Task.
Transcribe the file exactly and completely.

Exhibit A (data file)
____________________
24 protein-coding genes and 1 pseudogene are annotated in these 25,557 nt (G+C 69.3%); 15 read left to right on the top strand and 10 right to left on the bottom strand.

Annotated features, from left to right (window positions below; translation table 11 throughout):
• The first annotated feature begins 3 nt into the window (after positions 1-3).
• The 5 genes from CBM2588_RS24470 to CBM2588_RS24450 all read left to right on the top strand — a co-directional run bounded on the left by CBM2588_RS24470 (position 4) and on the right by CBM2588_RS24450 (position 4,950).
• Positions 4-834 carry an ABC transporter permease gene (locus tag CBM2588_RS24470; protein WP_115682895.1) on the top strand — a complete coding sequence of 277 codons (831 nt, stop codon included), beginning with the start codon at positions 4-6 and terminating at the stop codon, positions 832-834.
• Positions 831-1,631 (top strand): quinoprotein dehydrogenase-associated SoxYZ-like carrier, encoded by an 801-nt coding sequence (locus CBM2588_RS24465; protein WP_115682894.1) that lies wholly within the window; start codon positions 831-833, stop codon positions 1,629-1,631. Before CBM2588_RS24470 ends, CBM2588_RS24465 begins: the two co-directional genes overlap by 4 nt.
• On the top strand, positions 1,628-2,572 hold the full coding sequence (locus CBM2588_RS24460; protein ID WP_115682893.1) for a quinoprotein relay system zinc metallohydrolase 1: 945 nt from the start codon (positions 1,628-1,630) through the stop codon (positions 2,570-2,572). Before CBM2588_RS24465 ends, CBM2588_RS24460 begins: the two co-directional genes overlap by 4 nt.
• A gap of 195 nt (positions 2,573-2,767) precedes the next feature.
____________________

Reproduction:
24 protein-coding genes and 1 pseudogene are annotated in these 25,557 nt (G+C 69.3%); 15 read left to right on the top strand and 10 right to left on the bottom strand.

Annotated features, from left to right (window positions below; translation table 11 throughout):
• The first annotated feature begins 3 nt into the window (after positions 1-3).
• The 5 genes from CBM2588_RS24470 to CBM2588_RS24450 all read left to right on the top strand — a co-directional run bounded on the left by CBM2588_RS24470 (position 4) and on the right by CBM2588_RS24450 (position 4,950).
• Positions 4-834 carry an ABC transporter permease gene (locus tag CBM2588_RS24470; protein WP_115682895.1) on the top strand — a complete coding sequence of 277 codons (831 nt, stop codon included), beginning with the start codon at positions 4-6 and terminating at the stop codon, positions 832-834.
• Positions 831-1,631 (top strand): quinoprotein dehydrogenase-associated SoxYZ-like carrier, encoded by an 801-nt coding sequence (locus CBM2588_RS24465; protein WP_115682894.1) that lies wholly within the window; start codon positions 831-833, stop codon positions 1,629-1,631. Before CBM2588_RS24470 ends, CBM2588_RS24465 begins: the two co-directional genes overlap by 4 nt.
• On the top strand, positions 1,628-2,572 hold the full coding sequence (locus CBM2588_RS24460; protein ID WP_115682893.1) for a quinoprotein relay system zinc metallohydrolase 1: 945 nt from the start codon (positions 1,628-1,630) through the stop codon (positions 2,570-2,572). Before CBM2588_RS24465 ends, CBM2588_RS24460 begins: the two co-directional genes overlap by 4 nt.
• A gap of 195 nt (positions 2,573-2,767) precedes the next feature.